August 8

Remand to Determine Whether Temporary Misuse of Special Needs Trust Bars Trust From Being Exempt Asset

For a period of time Susan Elias had direct access to her irrevocable first-party special needs trust (SNT) through the use of a debit card. This direct access ended when the trusteeship changed. The Social Security Administration determined Susan’s access rendered the trust a countable resource and discontinued her Supplemental Security Income (SSI) benefits, as well as requested recoupment of $18,137 for incorrectly paid benefits. An administrative law judge (ALJ) upheld the Administration’s decision. Susan appealed, arguing the ALJ erred in holding the trust was not a proper SNT and thus not an exempt asset, and that her benefits should have only been suspended during the period of misuse.

The district court held that if an individual can direct the use of the trust’s corpus, the trust should be considered a countable resource for SSI eligibility purposes. Susan’s use of a debit card freely to make purchases is substantial evidence of misuse of the trust rendering it a countable resource. But it said that held the Program Operations Manual does not fully address, nor did the ALJ adequately discuss on the record, whether the temporary misuse of a properly created SNT forever bars consideration of the trust as an exempt asset once the misuse is rectified. The court remanded for further consideration of the issue.

Elias v. Colvin, 2015 WL 4529877 (M.D. Pa. July 27, 2015)

August 6

Most Americans Want Medicare to Negotiate Drug Prices

A vast majority of Americans say the Medicare health program for the elderly should be able to negotiate with drug companies to set lower medication prices, a practice currently prohibited by law, according to a survey released on Friday. The poll conducted by the Kaiser Family Foundation found that 87 percent of people surveyed want Medicare to have the authority to press drug makers for greater discounts. The skyrocketing prices for crucial medicines have hit both health insurers and consumers, who are being asked to cover a higher proportion of their medications’ cost. Efforts to allow Medicare to negotiate drug prices have not been successful, due to opposition over government interference in the marketplace. Drug manufacturers say their prices reflect the billions of dollars they spend in research and development, both for treatments that are approved and the many more that fail. Previous Kaiser polls underlined other frustrations over drug costs. A top priority for Americans in April was making drugs affordable for people with chronic conditions like diabetes. In a June poll, 73 percent of participants thought prescription drug prices were unreasonable. Over three-quarters of those people said it was because manufacturers set prices too high.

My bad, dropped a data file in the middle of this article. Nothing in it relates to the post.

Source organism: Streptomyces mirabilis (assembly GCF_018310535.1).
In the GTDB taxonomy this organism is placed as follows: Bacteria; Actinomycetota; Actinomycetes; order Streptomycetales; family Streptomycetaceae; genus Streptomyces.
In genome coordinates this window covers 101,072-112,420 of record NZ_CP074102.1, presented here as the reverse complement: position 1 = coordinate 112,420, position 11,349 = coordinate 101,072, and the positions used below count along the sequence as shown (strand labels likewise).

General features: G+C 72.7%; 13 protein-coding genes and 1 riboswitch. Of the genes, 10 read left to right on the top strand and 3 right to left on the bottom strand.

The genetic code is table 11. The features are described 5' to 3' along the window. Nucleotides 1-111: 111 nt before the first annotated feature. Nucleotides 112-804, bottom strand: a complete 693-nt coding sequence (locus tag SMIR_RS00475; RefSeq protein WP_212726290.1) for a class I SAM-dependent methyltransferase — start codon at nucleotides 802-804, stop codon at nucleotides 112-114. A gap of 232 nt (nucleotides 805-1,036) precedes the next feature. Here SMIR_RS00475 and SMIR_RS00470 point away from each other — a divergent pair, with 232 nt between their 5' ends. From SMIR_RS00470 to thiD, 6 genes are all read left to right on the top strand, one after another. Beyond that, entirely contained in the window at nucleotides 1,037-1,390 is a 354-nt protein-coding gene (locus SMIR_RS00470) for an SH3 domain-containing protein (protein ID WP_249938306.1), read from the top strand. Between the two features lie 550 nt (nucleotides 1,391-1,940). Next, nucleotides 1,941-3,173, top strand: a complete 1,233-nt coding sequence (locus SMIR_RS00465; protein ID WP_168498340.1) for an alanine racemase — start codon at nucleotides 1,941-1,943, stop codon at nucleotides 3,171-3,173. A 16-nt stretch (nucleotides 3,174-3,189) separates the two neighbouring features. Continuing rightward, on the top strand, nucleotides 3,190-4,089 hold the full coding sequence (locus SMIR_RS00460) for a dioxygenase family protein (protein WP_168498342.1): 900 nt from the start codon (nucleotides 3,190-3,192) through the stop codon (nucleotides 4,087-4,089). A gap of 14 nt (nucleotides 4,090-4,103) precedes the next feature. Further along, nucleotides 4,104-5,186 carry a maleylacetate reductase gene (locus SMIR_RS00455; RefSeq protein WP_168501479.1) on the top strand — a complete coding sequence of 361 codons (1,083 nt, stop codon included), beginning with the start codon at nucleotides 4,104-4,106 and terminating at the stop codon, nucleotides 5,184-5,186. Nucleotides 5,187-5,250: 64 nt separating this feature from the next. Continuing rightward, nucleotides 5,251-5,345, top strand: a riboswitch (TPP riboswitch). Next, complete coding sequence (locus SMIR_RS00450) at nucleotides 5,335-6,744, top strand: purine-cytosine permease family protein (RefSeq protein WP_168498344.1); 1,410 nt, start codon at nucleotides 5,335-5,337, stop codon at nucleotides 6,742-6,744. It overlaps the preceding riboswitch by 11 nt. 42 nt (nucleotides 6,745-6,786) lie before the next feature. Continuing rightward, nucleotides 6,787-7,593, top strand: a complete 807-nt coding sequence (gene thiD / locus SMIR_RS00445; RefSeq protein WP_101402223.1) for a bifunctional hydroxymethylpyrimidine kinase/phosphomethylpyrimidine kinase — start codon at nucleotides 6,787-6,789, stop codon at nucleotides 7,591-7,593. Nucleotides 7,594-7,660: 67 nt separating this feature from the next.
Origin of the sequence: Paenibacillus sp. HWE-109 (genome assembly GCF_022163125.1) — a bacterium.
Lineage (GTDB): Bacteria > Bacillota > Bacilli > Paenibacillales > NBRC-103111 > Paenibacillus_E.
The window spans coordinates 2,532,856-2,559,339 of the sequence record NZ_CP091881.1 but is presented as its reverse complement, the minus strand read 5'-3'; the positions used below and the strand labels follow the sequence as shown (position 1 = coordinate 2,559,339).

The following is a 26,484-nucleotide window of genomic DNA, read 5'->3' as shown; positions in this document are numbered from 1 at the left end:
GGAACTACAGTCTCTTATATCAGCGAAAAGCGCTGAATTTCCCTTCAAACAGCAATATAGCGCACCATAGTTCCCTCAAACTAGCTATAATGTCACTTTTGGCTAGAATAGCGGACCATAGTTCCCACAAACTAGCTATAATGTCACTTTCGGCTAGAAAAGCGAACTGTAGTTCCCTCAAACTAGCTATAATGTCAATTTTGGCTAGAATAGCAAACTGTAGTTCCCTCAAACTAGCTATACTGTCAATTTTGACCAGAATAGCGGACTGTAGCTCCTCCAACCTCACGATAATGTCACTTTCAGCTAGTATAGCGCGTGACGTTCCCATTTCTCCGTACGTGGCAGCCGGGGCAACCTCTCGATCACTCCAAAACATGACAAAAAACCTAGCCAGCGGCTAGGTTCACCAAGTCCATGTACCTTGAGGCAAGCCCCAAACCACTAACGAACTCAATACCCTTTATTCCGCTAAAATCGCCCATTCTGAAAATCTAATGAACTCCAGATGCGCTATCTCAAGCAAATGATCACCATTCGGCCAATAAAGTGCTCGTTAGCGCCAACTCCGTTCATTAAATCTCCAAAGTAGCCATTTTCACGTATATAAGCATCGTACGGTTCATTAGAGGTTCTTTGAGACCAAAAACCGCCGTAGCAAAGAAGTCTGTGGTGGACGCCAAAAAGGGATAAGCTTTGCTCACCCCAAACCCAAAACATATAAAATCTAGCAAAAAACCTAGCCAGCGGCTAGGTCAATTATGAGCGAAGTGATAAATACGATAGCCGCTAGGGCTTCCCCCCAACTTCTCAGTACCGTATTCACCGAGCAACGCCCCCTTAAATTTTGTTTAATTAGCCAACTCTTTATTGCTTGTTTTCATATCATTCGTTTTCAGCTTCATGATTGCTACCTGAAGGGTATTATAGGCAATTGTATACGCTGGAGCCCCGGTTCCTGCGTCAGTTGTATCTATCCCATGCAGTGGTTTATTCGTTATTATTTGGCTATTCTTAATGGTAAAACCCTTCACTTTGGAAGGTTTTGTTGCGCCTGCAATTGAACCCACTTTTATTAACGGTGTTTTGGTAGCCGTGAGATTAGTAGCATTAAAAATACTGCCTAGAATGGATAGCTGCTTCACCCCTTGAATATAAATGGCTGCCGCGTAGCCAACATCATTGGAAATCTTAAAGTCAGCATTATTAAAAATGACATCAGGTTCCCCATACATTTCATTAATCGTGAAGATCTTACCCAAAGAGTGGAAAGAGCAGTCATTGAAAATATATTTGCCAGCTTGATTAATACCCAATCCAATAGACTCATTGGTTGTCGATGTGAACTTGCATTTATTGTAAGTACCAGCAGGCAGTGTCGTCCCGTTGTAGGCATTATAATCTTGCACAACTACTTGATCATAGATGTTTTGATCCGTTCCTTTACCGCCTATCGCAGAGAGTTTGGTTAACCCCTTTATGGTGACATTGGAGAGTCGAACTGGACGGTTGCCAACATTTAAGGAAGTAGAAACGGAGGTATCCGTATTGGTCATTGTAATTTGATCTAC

For the article from Reuters, click here.

August 3

Medicare at 50: Much Accomplished, More to Do

When Medicare was enacted in 1965, more than half of Americans over 65 had no health insurance. The fact that Medicare provided affordable, basic health insurance was a huge boon for older Americans and their families (and eventually, people with disabilities, who were added to the program in 1972). But, despite the tremendous successes of the program over the past 50 years, Medicare can do more to safeguard older people and those with disabilities. While major strides have been made in providing coverage for medications and preventive services, Medicare still lacks coverage in three important areas — eye care, hearing aids, and dental care — no matter how extreme the need. These are all key to health and well-being. Oral health and dental care are particularly important for older people and people with disabilities, who are often more vulnerable to infection, malnutrition, and serious illness. Unfortunately, efforts to clarify and expand Medicare’s coverage of dental services have been stymied. At best, non-routine dental services are only sometimes covered — when they are coupled with exacerbating medical conditions and generally only after lengthy appeals. Medicare contractors regularly deny coverage for nearly any care that has to do with the jaw or mouth. This was not the intent of the law. The Center for Medicare Advocacy frequently hears from beneficiaries with urgent health issues who cannot obtain even extraordinarily complex dental and oral health services due to inappropriately broad Medicare denials.

For the article from The Hill, click here.